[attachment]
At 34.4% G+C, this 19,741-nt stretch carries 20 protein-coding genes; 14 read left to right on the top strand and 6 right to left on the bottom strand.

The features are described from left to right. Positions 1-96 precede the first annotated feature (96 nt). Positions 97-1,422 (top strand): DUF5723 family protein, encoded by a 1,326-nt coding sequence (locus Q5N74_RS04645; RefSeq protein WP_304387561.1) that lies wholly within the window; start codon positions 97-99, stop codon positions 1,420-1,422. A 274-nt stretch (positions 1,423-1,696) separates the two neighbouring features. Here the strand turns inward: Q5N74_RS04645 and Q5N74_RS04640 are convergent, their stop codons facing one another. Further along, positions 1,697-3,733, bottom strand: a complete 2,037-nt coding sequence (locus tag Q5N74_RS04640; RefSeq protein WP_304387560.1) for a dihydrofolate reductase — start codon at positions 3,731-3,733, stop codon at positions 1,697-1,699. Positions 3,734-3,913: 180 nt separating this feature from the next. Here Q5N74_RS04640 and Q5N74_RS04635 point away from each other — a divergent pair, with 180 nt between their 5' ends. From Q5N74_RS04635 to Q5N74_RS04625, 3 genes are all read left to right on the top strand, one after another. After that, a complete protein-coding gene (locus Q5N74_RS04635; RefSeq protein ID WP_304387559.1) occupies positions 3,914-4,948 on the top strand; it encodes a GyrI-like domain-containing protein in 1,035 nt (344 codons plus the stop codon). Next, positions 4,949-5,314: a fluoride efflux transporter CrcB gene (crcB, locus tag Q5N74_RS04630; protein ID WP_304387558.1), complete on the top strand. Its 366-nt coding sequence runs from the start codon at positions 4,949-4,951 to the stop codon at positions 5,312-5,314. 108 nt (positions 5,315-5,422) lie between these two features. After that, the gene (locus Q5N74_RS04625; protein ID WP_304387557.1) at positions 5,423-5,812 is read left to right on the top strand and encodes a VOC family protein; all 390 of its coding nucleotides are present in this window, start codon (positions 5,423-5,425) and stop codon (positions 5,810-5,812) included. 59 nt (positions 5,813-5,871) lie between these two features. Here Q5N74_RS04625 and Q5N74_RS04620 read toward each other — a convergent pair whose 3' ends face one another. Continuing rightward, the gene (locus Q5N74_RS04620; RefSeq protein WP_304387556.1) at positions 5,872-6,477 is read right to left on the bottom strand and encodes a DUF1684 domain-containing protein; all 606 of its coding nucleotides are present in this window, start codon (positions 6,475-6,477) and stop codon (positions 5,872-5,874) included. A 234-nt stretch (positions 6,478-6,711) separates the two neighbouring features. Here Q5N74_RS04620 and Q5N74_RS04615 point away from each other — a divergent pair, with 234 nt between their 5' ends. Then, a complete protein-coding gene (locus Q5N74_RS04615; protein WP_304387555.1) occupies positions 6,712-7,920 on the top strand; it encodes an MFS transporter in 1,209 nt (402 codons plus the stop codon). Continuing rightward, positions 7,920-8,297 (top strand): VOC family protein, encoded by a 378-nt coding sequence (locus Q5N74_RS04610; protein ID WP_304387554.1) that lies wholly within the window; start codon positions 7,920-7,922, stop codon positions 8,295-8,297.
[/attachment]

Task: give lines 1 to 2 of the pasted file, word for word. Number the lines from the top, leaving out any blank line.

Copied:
At 34.4% G+C, this 19,741-nt stretch carries 20 protein-coding genes; 14 read left to right on the top strand and 6 right to left on the bottom strand.

The features are described from left to right. Positions 1-96 precede the first annotated feature (96 nt). Positions 97-1,422 (top strand): DUF5723 family protein, encoded by a 1,326-nt coding sequence (locus Q5N74_RS04645; RefSeq protein WP_304387561.1) that lies wholly within the window; start codon positions 97-99, stop codon positions 1,420-1,422. A 274-nt stretch (positions 1,423-1,696) separates the two neighbouring features. Here the strand turns inward: Q5N74_RS04645 and Q5N74_RS04640 are convergent, their stop codons facing one another. Further along, positions 1,697-3,733, bottom strand: a complete 2,037-nt coding sequence (locus tag Q5N74_RS04640; RefSeq protein WP_304387560.1) for a dihydrofolate reductase — start codon at positions 3,731-3,733, stop codon at positions 1,697-1,699. Positions 3,734-3,913: 180 nt separating this feature from the next. Here Q5N74_RS04640 and Q5N74_RS04635 point away from each other — a divergent pair, with 180 nt between their 5' ends. From Q5N74_RS04635 to Q5N74_RS04625, 3 genes are all read left to right on the top strand, one after another. After that, a complete protein-coding gene (locus Q5N74_RS04635; RefSeq protein ID WP_304387559.1) occupies positions 3,914-4,948 on the top strand; it encodes a GyrI-like domain-containing protein in 1,035 nt (344 codons plus the stop codon). Next, positions 4,949-5,314: a fluoride efflux transporter CrcB gene (crcB, locus tag Q5N74_RS04630; protein ID WP_304387558.1), complete on the top strand. Its 366-nt coding sequence runs from the start codon at positions 4,949-4,951 to the stop codon at positions 5,312-5,314. 108 nt (positions 5,315-5,422) lie between these two features. After that, the gene (locus Q5N74_RS04625; protein ID WP_304387557.1) at positions 5,423-5,812 is read left to right on the top strand and encodes a VOC family protein; all 390 of its coding nucleotides are present in this window, start codon (positions 5,423-5,425) and stop codon (positions 5,810-5,812) included. 59 nt (positions 5,813-5,871) lie between these two features. Here Q5N74_RS04625 and Q5N74_RS04620 read toward each other — a convergent pair whose 3' ends face one another. Continuing rightward, the gene (locus Q5N74_RS04620; RefSeq protein WP_304387556.1) at positions 5,872-6,477 is read right to left on the bottom strand and encodes a DUF1684 domain-containing protein; all 606 of its coding nucleotides are present in this window, start codon (positions 6,475-6,477) and stop codon (positions 5,872-5,874) included. A 234-nt stretch (positions 6,478-6,711) separates the two neighbouring features. Here Q5N74_RS04620 and Q5N74_RS04615 point away from each other — a divergent pair, with 234 nt between their 5' ends. Then, a complete protein-coding gene (locus Q5N74_RS04615; protein WP_304387555.1) occupies positions 6,712-7,920 on the top strand; it encodes an MFS transporter in 1,209 nt (402 codons plus the stop codon). Continuing rightward, positions 7,920-8,297 (top strand): VOC family protein, encoded by a 378-nt coding sequence (locus Q5N74_RS04610; protein ID WP_304387554.1) that lies wholly within the window; start codon positions 7,920-7,922, stop codon positions 8,295-8,297.